Pharmacists on Oʻahu are now helping patients at risk of medication-related hospitalization readmissions through Pharm2Pharm, a project from the Daniel K. Inouye College of Pharmacy (DKICP) at the University of Hawaiʻi at Hilo.
“The hospital consulting pharmacists (HCPs) use risk-based criteria to identify inpatients who may benefit from further care once they leave the hospital,” said Karen Pellegrin, director of the project based in DKICP’s Center for Rural Health Science. “The HCPs also consider referrals from community docs who have high-risk patients not currently in the hospital who might benefit.”
HCP’s Angela Li, Shanele Shimabuku and Elizabeth Lee, who are all graduates of DKICP PharmD program, identify high-risk patients and transfer them to the care of community consulting pharmacists after discharge. Shimabuku completed a pharmacy residency through the college working with Senior Clinical Pharmacist and DKICP Assistant Professor Roy Goo, who is based on Kauaʻi.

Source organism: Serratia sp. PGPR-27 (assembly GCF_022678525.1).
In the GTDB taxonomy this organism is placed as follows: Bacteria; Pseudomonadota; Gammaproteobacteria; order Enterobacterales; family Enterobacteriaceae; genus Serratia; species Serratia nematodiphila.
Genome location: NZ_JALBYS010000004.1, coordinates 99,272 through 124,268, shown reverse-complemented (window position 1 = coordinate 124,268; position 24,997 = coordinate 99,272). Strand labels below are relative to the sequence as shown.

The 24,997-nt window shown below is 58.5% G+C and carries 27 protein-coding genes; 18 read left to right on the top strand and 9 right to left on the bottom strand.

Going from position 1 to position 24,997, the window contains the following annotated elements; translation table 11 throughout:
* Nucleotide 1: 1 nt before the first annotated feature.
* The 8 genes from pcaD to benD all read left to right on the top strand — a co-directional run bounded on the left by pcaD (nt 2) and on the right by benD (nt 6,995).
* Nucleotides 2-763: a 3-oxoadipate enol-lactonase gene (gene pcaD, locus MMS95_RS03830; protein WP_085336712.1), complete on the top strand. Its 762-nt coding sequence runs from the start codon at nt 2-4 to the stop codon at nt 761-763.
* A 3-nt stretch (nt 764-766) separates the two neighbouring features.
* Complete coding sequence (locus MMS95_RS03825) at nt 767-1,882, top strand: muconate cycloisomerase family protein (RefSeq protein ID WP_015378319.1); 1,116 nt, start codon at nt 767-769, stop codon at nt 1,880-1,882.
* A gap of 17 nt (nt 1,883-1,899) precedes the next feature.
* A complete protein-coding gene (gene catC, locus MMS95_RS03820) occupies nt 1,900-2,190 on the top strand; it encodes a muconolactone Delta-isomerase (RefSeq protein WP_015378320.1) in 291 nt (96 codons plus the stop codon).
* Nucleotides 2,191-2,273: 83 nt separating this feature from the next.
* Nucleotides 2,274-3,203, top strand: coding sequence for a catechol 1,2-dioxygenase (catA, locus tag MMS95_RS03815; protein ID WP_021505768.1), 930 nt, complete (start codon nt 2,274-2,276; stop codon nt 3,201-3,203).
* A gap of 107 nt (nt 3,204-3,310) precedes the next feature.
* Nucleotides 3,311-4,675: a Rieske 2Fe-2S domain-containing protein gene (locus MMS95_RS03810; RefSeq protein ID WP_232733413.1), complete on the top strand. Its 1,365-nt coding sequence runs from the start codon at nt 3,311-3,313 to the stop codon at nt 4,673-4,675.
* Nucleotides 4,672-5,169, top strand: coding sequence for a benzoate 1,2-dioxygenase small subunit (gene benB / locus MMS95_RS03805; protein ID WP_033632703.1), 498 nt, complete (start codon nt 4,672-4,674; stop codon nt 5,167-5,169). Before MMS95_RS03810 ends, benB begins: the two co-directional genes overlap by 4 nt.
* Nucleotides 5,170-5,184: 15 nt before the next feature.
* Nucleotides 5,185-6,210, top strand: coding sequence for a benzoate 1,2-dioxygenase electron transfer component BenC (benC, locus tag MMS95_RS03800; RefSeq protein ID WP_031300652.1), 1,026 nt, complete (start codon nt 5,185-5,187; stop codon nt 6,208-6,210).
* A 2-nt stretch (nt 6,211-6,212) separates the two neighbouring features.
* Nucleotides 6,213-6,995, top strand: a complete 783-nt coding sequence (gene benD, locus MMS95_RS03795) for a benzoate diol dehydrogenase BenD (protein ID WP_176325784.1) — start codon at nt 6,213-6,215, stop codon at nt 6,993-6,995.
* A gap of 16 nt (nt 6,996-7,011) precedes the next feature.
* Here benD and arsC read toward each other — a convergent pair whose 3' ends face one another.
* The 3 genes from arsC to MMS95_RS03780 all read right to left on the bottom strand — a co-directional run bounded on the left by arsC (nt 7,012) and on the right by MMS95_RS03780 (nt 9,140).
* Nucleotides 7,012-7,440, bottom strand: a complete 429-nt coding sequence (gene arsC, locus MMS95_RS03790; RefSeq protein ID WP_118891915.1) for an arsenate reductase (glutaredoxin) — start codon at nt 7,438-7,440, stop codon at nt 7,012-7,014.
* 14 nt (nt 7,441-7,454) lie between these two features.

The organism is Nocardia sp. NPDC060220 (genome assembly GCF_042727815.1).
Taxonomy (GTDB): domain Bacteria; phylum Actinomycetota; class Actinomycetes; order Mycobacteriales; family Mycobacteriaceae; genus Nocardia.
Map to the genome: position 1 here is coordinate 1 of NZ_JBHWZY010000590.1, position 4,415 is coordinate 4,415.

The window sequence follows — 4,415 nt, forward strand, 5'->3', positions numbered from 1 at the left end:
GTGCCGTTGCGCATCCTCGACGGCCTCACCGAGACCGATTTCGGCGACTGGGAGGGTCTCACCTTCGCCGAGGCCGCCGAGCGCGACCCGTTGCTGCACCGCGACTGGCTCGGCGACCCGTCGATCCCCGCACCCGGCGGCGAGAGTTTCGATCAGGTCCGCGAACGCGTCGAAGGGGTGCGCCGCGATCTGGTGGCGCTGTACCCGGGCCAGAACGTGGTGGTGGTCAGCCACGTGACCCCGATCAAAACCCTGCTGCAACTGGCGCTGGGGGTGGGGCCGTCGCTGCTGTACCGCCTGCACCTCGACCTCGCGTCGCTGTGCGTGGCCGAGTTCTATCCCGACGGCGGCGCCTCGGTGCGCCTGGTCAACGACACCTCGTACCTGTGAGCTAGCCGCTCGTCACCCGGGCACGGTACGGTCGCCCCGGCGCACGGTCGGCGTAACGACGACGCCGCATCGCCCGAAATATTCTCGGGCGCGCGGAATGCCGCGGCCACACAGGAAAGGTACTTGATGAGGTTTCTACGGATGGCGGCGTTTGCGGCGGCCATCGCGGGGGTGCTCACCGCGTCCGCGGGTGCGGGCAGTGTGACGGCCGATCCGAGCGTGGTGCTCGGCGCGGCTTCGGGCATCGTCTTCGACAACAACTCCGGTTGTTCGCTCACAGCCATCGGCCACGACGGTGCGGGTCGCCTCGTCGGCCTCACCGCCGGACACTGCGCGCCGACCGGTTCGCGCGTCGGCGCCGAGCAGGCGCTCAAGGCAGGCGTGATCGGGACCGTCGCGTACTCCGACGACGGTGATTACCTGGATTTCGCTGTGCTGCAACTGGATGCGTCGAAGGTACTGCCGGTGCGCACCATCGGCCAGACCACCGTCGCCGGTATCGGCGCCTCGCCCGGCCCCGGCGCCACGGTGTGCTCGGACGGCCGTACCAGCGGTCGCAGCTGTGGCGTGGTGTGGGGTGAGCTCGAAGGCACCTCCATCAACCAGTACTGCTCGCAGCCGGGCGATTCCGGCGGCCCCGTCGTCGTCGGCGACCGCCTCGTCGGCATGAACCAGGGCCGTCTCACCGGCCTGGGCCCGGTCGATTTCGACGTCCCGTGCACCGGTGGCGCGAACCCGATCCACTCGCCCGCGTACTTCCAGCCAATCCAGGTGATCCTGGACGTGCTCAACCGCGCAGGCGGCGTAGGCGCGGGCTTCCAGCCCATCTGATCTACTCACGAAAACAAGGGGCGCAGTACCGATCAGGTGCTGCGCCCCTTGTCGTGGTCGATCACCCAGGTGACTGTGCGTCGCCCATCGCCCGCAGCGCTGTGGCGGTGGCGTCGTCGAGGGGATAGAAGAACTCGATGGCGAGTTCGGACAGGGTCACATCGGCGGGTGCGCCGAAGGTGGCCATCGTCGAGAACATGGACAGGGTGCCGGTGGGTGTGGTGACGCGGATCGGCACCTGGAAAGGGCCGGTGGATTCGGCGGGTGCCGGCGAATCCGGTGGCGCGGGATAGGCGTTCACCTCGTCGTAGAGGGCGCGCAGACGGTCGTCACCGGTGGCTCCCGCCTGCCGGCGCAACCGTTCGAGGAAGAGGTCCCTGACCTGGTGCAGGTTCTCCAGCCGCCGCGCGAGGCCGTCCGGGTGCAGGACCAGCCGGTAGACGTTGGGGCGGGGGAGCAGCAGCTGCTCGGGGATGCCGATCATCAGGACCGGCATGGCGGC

“The launch on Oʻahu was timed with the implementation of state-of-the-art health information technology by Hawaiʻi Health Information Exchange (HHIE), a key project support partner,” said Pellegrin. “The Hawaiʻi Commnity Pharmacist Association and Hawaiʻi Pacific Health also are key operating partners for the Pharm2Pharm project, which is funded through the federal Center for Medicare and Medicaid Innovation within the Centers for Medicare and Medicaid Services (CMS).”
With wireless mobile devices, consulting pharmacists can access cloud-based prescription-fill histories on their patients and ensure a complete and accurate medication list is available to other members of the care team through use of Health Care Systems, Inc. medication management tools. Participating consulting pharmacists can also communicate with each other and with other members of the care team through HHIE’s secure messaging system.
Pellegrin said they are currently focusing on hospitals in regions of Oʻahu with higher rates of potentially preventable hospitalization rates. More than 1,300 high risk patients have been enrolled statewide since Pharm2Pharm was implemented on Maui, Kauaʻi and Hawaiʻi Island in 2013.